**** ROTATE **** **** ROTATE **** **** ROTATE **** **** ROTATE ****

Find this Story

Print, a form you can hold

Wireless download to your Amazon Kindle

Look for a summary or analysis of this Story.

Enjoy this? Share it!


Little Fred, The Canal Boy
by [?]

Poor Fred! a sad surprise awaited him. The elfin shadow that was once ever flitting about the dwelling was gone; the little pattering footsteps, the tireless, busy fingers, all gone! and his mother, paler, sicker, sadder than before, clasped him to her bosom, and called him her only comfort. Fred had brought a pocket full of sugar plums, and the brightest of yellow oranges to his little pet; alas! how mournfully he regarded them now!

How little do we realize, when we hear that such and such a poor woman has lost her baby, how much is implied to her in the loss! She is poor; she must work hard; the child was a great addition to her cares; and even pitying neighbors say, “It was better for her, poor thing! and for the child too.” But perhaps this very child was the only flower of a life else wholly barren and desolate. There is often, even in the humblest and most uncultured nature, an undefined longing and pining for the beautiful. It expresses itself sometimes in the love of birds and of flowers, and one sees the rosebush or the canary bird in a dwelling from which is banished every trace of luxury. But the little child, with its sweet, spiritual eyes, its thousand bird-like tones, its prattling, endearing ways, its guileless, loving heart, is a full and perfect answer to the most ardent craving of the soul. It is a whole little Eden of itself; and the poor woman whose whole life else is one dreary waste of toil, clasps her babe to her bosom, and feels proud, and rich, and happy. Truly said the Son of God, “Of such are the kingdom of heaven.”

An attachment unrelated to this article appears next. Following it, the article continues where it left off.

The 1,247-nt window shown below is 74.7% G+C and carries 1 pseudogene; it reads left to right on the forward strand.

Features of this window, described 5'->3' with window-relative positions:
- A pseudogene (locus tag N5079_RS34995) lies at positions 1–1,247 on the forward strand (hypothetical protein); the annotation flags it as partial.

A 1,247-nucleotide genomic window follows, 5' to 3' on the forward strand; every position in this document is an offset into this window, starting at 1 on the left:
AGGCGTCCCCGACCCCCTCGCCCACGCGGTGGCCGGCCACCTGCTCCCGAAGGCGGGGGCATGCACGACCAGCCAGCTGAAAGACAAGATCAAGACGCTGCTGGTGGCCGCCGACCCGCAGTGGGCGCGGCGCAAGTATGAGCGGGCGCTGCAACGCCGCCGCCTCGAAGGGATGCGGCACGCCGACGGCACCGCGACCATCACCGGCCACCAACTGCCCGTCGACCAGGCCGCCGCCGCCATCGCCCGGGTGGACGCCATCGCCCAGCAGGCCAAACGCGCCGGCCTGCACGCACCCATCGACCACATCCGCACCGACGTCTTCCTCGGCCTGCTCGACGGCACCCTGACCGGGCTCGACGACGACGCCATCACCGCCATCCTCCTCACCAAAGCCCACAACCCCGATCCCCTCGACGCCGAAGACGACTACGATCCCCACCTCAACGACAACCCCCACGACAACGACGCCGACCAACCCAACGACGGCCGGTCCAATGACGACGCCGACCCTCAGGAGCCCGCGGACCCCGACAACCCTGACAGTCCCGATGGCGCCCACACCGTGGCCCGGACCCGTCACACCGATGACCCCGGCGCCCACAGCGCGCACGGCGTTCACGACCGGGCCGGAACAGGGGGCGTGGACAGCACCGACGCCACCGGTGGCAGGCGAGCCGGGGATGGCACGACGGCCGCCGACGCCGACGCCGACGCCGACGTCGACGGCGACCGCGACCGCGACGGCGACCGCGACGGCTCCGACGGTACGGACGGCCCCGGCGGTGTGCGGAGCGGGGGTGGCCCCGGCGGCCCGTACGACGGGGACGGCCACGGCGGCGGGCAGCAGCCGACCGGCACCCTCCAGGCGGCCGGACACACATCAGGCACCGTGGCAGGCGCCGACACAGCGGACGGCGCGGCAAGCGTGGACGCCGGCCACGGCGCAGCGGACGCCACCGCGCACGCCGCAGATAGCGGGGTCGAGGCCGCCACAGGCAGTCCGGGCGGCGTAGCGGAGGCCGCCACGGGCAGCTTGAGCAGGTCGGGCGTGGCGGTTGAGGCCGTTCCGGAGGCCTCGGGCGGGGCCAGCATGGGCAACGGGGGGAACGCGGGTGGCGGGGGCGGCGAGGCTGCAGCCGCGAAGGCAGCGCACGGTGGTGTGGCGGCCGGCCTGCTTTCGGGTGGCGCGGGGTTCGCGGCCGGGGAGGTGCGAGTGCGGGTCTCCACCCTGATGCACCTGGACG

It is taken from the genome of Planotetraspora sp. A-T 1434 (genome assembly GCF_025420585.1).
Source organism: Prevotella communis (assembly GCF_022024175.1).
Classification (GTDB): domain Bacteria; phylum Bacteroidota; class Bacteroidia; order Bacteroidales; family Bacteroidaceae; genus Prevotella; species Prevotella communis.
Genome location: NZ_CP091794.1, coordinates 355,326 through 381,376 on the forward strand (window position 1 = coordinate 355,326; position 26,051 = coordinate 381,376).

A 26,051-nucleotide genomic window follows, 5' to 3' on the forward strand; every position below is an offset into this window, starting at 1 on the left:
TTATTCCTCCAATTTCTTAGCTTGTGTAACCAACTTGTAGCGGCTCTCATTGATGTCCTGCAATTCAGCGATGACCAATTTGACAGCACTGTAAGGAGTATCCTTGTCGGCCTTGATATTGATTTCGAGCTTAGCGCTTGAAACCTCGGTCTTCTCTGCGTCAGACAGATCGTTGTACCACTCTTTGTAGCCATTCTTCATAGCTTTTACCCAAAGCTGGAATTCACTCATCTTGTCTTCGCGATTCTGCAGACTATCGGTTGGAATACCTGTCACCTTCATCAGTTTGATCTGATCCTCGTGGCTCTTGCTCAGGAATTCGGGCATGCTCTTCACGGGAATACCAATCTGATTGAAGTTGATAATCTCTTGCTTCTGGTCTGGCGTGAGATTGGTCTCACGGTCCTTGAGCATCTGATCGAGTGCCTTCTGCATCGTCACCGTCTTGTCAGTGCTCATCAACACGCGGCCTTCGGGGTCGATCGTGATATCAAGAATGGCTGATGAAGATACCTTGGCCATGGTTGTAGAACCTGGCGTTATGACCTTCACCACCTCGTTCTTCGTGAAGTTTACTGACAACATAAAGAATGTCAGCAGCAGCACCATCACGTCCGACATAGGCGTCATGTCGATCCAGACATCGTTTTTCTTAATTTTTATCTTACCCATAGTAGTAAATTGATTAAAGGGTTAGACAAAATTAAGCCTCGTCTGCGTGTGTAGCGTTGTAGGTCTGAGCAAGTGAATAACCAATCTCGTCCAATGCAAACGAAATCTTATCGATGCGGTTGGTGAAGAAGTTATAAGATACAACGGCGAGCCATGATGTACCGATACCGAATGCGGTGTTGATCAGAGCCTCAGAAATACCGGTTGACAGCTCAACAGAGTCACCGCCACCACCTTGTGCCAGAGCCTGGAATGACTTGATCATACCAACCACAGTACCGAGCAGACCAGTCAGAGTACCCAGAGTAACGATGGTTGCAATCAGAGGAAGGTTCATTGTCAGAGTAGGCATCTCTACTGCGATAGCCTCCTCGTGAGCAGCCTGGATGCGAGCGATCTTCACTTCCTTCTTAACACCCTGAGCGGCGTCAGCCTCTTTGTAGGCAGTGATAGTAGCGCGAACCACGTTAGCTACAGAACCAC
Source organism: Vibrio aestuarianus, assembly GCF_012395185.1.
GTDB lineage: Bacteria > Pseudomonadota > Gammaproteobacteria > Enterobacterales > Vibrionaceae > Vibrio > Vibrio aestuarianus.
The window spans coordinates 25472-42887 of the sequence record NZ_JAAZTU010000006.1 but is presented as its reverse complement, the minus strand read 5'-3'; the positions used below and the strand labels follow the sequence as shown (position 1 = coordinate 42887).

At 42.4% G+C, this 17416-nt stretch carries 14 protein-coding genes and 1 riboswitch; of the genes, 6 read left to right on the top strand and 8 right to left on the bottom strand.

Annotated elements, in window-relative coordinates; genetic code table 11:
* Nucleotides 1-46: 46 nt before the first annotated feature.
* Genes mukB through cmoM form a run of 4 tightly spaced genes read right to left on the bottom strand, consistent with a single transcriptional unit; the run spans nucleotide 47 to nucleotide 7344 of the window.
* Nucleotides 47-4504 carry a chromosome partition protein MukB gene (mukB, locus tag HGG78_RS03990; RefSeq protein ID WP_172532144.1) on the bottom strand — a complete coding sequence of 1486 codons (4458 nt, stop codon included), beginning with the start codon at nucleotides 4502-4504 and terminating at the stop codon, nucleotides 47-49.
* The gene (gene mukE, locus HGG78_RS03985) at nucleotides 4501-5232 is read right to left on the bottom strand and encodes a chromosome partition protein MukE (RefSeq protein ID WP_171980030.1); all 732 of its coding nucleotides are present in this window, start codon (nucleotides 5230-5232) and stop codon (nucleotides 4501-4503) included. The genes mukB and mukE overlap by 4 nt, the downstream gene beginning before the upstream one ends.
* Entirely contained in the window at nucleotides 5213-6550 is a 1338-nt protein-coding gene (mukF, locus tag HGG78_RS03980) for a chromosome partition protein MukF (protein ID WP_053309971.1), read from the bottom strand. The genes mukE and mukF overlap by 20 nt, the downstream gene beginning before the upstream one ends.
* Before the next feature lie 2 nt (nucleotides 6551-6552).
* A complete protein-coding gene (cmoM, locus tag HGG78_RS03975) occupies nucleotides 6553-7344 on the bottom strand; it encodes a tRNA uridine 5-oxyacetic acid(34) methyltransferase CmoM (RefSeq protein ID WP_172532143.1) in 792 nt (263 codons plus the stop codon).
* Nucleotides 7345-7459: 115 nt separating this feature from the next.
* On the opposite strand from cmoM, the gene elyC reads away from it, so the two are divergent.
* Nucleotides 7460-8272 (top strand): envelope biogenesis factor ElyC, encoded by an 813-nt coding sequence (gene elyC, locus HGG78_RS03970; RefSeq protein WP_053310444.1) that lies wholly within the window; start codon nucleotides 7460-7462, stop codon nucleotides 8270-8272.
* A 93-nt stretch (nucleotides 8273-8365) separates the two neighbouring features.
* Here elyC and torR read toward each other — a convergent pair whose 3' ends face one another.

Poor Mary! how glad she was to see her boy again–most of all, that they could talk together of their lost one! How they discoursed for hours about her! How they cried together over the little faded bonnet, that once could scarce be kept for a moment on the busy, curly head! How they treasured, as relics, the small finger marks on the doors, and consecrated with sacred care even the traces of her merry mischief about the cottage, and never tired of telling over to each other, with smiles and tears, the record of the past gleesome pranks!

But the fact was, that Mary herself was fast wearing away. She had borne up bravely against life; but she had but a gentle nature, and gradually she sank from day to day. Fred was her patient, unwearied nurse, and neighbors–never wanting in such kindnesses as they can understand–supplied her few wants. The child never wanted for food, and the mantle shelf was filled with infallible specifics, each one of which was able, according to the showing, to insure perfect recovery in every case whatever; and yet, strange to tell, she still declined. At last, one still autumn morning, Fred awoke, and started at the icy coldness of the hand clasped in his own. He looked in his mother’s face; it was sweet and calm as that of a sleeping infant, but he knew in his heart that she was dead.


Months afterwards, a cold December day found Fred turned loose in the streets of Cincinnati. Since his mother’s death he had driven on the canal boat; but now the boat was to lie by for winter, and the hands of course turned loose to find employment till spring. Fred was told that he must look up a place; every body was busy about their own affairs, and he must shift for himself; and so with half his wages in his pocket, and promises for the rest, he started to seek his fortune.

It was a cold, cheerless, gray-eyed day, with an air that pinched fingers and toes, and seemed to penetrate one’s clothes like snow water–such a day as it needs the brightest fire and the happiest heart to get along at all with; and, unluckily, Fred had neither. Christmas was approaching, and all the shops had put on their holiday dresses; the confectioners’ windows were glittering with sparkling pyramids of candy, with frosted cake, and unfading fruits and flowers of the very best of sugar. There, too, was Santa Claus, large as life, with queer, wrinkled visage, and back bowed with the weight of all desirable knickknacks, going down chimney, in sight of all the children of Cincinnati, who gathered around the shop with constantly-renewed acclamations. On all sides might be seen the little people, thronging, gazing, chattering, while anxious papas and mammas in the shops were gravely discussing tin trumpets, dolls, spades, wheelbarrows, and toy wagons.